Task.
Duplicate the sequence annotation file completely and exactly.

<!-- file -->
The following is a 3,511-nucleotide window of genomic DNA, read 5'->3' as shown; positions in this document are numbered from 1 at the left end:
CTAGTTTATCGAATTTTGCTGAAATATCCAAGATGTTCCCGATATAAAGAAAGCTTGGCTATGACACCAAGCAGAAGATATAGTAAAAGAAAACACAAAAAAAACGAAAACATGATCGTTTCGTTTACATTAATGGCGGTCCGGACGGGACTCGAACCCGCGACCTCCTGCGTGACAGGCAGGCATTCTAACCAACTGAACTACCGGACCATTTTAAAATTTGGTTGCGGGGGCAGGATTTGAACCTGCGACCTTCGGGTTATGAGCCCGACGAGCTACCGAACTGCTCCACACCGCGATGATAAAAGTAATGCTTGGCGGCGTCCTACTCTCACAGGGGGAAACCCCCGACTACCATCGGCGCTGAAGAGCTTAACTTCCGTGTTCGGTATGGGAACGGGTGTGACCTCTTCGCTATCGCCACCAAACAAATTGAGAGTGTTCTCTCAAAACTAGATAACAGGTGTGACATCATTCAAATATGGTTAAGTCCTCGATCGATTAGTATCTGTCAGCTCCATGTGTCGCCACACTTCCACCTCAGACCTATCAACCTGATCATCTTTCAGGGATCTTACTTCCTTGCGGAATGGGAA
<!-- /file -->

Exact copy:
The following is a 3,511-nucleotide window of genomic DNA, read 5'->3' as shown; positions in this document are numbered from 1 at the left end:
CTAGTTTATCGAATTTTGCTGAAATATCCAAGATGTTCCCGATATAAAGAAAGCTTGGCTATGACACCAAGCAGAAGATATAGTAAAAGAAAACACAAAAAAAACGAAAACATGATCGTTTCGTTTACATTAATGGCGGTCCGGACGGGACTCGAACCCGCGACCTCCTGCGTGACAGGCAGGCATTCTAACCAACTGAACTACCGGACCATTTTAAAATTTGGTTGCGGGGGCAGGATTTGAACCTGCGACCTTCGGGTTATGAGCCCGACGAGCTACCGAACTGCTCCACACCGCGATGATAAAAGTAATGCTTGGCGGCGTCCTACTCTCACAGGGGGAAACCCCCGACTACCATCGGCGCTGAAGAGCTTAACTTCCGTGTTCGGTATGGGAACGGGTGTGACCTCTTCGCTATCGCCACCAAACAAATTGAGAGTGTTCTCTCAAAACTAGATAACAGGTGTGACATCATTCAAATATGGTTAAGTCCTCGATCGATTAGTATCTGTCAGCTCCATGTGTCGCCACACTTCCACCTCAGACCTATCAACCTGATCATCTTTCAGGGATCTTACTTCCTTGCGGAATGGGAA